It’s still home to the world’s most spectacular wildlife display, the Great Migration, which unfurls along the plains of the Mara Triangle: the Maasai Mara National Reserve and a surrounding necklace of fertile conservancies. Kenya has many additional virtues beyond safari-ing, of course, like a scenic coastline, roaring cities, and plenty of other oddities.
With a little bit of everything rolled into a country the size of Massachusetts, Belize is Central America’s darling destination. While the beaches and atolls are an undeniable draw of holidaymakers, it’s the interior that’s next year’s main attraction.
Dramatic Mayan ruins dot the western rainforest between rambling coffee plantations that are stepping up their distribution and giving Costa Rica’s beans a run for their money.
Charming stone villages lead the way up to the mystical Rila mountain range located southwest of Sofia, Bulgaria’s capital. The famous Seven Rila Lakes is one of the country’s best-known walking circuits, which takes in a group of scenic glacial ponds that are poetically named for their physical qualities, like The Eye and The Tear. The region is crowned by the luminous Rila Monastery, a crucial place of worship for Eastern Orthodox worshippers, that was founded over a thousand years ago.
The Philippines’ tourism board has decided that 2015 is the year to visit the nation of islands, and despite the obvious marketing ploy, we’re very much on board. Drawing upon its mix of influences—from Mainland China to Spain and Mexico—the Philippine dinner table boasts an eclectic assortment of dishes including adobo (meat cured in vinegar) and bibingka (coconut cake).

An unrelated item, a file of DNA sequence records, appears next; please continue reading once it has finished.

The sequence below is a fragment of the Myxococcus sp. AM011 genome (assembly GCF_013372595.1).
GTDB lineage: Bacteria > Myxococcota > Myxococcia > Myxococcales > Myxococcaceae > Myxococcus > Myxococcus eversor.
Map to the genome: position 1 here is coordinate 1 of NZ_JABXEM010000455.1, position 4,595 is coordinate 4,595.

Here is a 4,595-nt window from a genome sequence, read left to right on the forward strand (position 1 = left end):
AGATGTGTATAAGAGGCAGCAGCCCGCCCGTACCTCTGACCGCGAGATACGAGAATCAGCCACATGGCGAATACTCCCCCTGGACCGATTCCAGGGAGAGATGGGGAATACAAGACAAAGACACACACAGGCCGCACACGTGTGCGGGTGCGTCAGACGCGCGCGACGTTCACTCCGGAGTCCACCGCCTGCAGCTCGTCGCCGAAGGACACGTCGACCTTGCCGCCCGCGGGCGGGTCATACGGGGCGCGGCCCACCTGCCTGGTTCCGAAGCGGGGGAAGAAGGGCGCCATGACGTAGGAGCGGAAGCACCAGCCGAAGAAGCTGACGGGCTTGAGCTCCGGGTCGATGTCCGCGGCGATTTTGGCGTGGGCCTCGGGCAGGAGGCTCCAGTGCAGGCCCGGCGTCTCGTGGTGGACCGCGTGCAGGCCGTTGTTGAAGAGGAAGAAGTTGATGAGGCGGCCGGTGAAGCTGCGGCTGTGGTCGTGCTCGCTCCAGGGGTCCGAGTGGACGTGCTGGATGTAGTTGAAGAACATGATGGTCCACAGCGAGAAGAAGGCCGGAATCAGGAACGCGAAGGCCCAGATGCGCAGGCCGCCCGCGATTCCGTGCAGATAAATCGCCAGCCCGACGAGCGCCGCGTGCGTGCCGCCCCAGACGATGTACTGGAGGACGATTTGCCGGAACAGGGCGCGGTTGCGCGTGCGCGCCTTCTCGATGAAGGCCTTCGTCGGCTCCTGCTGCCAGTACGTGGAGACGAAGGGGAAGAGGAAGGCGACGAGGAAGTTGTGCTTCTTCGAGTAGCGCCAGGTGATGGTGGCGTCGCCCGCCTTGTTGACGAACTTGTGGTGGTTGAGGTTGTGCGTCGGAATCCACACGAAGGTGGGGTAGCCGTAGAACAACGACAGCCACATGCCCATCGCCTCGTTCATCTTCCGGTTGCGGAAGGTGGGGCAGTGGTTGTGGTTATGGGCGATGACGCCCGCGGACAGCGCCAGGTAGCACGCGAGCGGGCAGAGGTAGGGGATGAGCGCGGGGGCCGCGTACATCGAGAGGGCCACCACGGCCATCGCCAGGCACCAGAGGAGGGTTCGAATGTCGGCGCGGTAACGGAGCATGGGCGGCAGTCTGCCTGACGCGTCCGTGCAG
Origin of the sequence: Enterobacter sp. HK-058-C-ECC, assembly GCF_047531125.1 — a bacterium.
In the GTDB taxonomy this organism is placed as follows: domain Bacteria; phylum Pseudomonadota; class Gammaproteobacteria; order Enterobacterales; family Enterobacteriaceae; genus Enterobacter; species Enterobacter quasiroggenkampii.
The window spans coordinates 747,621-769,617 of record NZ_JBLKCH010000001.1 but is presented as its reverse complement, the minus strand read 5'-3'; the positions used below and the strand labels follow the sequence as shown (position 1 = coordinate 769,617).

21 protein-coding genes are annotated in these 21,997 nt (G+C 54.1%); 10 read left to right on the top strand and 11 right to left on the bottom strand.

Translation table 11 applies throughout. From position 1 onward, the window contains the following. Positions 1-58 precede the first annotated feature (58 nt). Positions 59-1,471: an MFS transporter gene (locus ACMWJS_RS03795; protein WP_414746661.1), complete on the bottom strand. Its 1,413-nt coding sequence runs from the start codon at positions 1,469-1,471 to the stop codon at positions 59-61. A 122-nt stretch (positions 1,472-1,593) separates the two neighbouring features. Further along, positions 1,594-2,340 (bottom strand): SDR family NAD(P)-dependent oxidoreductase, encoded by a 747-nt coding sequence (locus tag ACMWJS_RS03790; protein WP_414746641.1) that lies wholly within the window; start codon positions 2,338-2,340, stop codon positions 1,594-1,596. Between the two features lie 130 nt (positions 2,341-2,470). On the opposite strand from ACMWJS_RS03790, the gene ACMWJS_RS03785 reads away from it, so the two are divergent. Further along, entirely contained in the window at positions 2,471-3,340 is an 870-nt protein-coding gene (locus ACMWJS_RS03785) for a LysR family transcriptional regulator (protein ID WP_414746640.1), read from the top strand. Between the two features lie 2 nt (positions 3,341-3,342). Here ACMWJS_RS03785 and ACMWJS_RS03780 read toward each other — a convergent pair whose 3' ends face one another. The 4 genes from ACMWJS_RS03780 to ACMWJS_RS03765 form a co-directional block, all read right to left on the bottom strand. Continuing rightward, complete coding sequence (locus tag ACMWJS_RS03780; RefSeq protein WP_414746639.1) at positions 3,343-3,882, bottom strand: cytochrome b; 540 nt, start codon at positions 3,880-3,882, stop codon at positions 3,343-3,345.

The biggest draw, however, are the superlative white-sand beaches and crystalline waters—like the one on your screen saver—that can be found on practically every islet from up-and-coming Palawan to popular Boracay. An increase in direct flights from several new destinations means that it’s never been easier to make this sun-kissed archipelago your next getaway.
Brigham Young was definitely onto something when he sought to build his Mormon “Zion” in the rugged hinterland of Utah. Often dubbed America’s national park capital, the southern half of the state has five stunning preserves—from the easily anthropomorphized rock formations at Brice Canyon to the snaking fissures at Canyonlands—all within a stone’s throw from another. To the north you’ll find some of the best skiing on offer in America. With over 500 inches of powder a year, snow bunnies flock to the 14 state-of-the-art resorts like Alta, Deer Valley, and Park City. Johnny-come-latelies fear not, there’s still plenty of Utah to discover.
Central Asia is the world’s largest swath of land that’s largely ignored by travelers. However, this collection of mega-countries colloquially known as the “Stans” is a veritable trove of geological and historical wonders. The last vestiges of the Silk Road curl through fallen kingdoms like Samarkand, in present-day Uzbekistan, with its tiled minarets.
Kazakhstan, which is itself larger than the entirety of Western Europe, is vast realm of thirsty Mongolian steppe, while Kyrgyzstan soars to the heavens with evergreen forests and skulking snow leopards. Turkmenistan and Tajikistan round out this massive cultural cauldron that sits at the crossroad of China, India and the Middle East.